SSMJ November 2018


Keeping an eye on Ebola Virus Disease in South Sudan

Between June and November 1976, the medical world was baffled by an outbreak of a ferocious haemorrhagic disease in Nzara, South Sudan (then part of Sudan). This became known as Ebola Virus Disease (EVD). The West African outbreak in Guinea, Liberia and Sierra Leone in 2014 was devastating. A new outbreak in DR Congo in 2018 is a warning to South Sudan to be on high alert.

News, Reports and Policy


The medical fraternity in South Sudan was hit very hard in August and October 2018 with the loss of four of its prominent members. These colleagues served the people and the country diligently.

Call for Submissions

SSMJ is making a call for submissions for a jumbo special issue of the journal dedicated to discussing all aspects of PHC.

Neonatal resuscitation chart

This chart is designed with the ‘Helping Babies Breath’ training in mind. However, it incorporates external cardiac massage, which can be effective in some cases.

Clinical Guidance

How to repair a vesico-vaginal fistula

Most fistulae are caused by ischaemic necrosis of the genital tract and adjacent organs through prolonged obstructed labour. This article provides a brief overview and refer the reader to resources that cover the practical aspects of the surgery and holistic care of the patient.


Knowledge of type 2 diabetes mellitus and adherence to management guidelines: a cross-sectional study in Juba, South Sudan

Inadequate education and the lack of efficient diabetes care centres compounded by high costs are common barriers for diabetes care. This study assesses the level of knowledge and adherence to guidelines for management of type 2 diabetes in South Sudan.

Knowledge, attitude and willingness to accept Caesarean section among women in Ogbomoso, southwest Nigeria

Caesarean section (CS) is a common procedure in obstetrics and has contributed immensely to improving maternal and foetal outcome. The study which seeks to assess the level of knowledge, attitude and acceptance of women about CS in Ogbomoso, Nigeria, concludes that mothers should be educated on the process involved in Caesarean delivery.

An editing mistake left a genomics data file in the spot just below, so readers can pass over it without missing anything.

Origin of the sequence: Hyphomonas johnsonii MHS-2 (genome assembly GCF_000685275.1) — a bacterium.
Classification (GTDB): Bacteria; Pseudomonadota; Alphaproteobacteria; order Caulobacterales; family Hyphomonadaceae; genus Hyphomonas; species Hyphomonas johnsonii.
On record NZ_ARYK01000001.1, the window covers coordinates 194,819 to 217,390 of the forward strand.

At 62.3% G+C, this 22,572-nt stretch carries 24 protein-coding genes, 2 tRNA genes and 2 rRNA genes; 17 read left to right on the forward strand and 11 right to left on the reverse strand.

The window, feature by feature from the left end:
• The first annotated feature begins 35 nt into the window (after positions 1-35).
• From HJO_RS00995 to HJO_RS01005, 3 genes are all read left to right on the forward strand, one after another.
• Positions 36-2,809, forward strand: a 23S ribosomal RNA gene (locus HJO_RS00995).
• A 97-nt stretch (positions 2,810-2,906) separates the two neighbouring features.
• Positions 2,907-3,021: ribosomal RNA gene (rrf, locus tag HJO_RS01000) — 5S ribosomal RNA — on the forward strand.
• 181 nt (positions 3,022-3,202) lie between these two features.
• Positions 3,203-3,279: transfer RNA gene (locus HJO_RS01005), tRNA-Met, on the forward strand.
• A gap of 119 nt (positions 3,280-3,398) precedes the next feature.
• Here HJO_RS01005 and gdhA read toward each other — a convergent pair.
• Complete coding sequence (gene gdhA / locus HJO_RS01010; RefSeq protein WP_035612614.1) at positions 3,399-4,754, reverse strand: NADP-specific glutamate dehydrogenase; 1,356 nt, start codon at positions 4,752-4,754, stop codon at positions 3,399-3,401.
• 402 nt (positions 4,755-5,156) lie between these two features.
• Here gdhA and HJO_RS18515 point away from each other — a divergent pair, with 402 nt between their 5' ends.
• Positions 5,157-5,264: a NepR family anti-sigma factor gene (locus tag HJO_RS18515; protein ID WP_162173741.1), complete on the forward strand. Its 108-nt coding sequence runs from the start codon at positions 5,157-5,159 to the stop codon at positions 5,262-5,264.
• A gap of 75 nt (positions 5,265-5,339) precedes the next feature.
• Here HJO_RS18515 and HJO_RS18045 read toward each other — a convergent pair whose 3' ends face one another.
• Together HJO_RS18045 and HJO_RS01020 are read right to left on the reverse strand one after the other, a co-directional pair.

Obstetric fistulae, birth outcomes, and surgical repair outcomes: a retrospective analysis of hospital-based data in Dodoma, Tanzania

Obstetric Fistula (OF) among pregnant women remains a widespread condition with devastating consequences and poses a significant challenge in a community as well as globally. The study concludes that timely fistula repair by experienced fistula surgeons will improve outcomes and limit the clinical insult and distress that OF invariably causes.

Case Reports

Caesarean Section acceptability and rate in South Sudan

Women may refuse or be reluctant to have a planned or unplanned Caesarean Section (CS) for many reasons. A knowledge of these reasons can help health professionals to persuade a woman and, as importantly, her relatives to agree to a CS if the need arises.


Ebola Virus Disease: epidemiology, management, prevention and control

Ebola Virus Disease (EVD) is part of the group of illnesses known as viral haemorrhagic fevers, and was previously known as Ebola haemorrhagic fever. Infection with EVD is acute, severe and often fatal in humans. The paper provides an outline of what is known about EVD.

Ebola on our doorstep: Ebola Virus Disease preparedness in South Sudan

South Sudan has previously experienced three EVD outbreaks in 1976, 1979 and 2004. With recent outbreaks in DR Congo, it is possible that a sporadic outbreak can happen in South Sudan, and so the country is always at risk. Preparedness is key.

Internship training in South Sudan: the challenges and way forward

The House Officer is the professional whom the patient meets most often when entering hospital and will remember for a long time. This extraordinary commitment and work load of the House Officers at Juba Teaching Hospital has received little recognition by the authorities despite the challenges they faced in the course of their training.

The current crisis of Human Resource for Health in Africa

Brain drain has been a source of despair for developing countries, and the healthcare sector arguably bears the biggest brunt imposed by this growing problem. The author argues that if Africa is to counter the healthcare human resources crisis, member states may need to adopt radical reforms in the healthcare sector.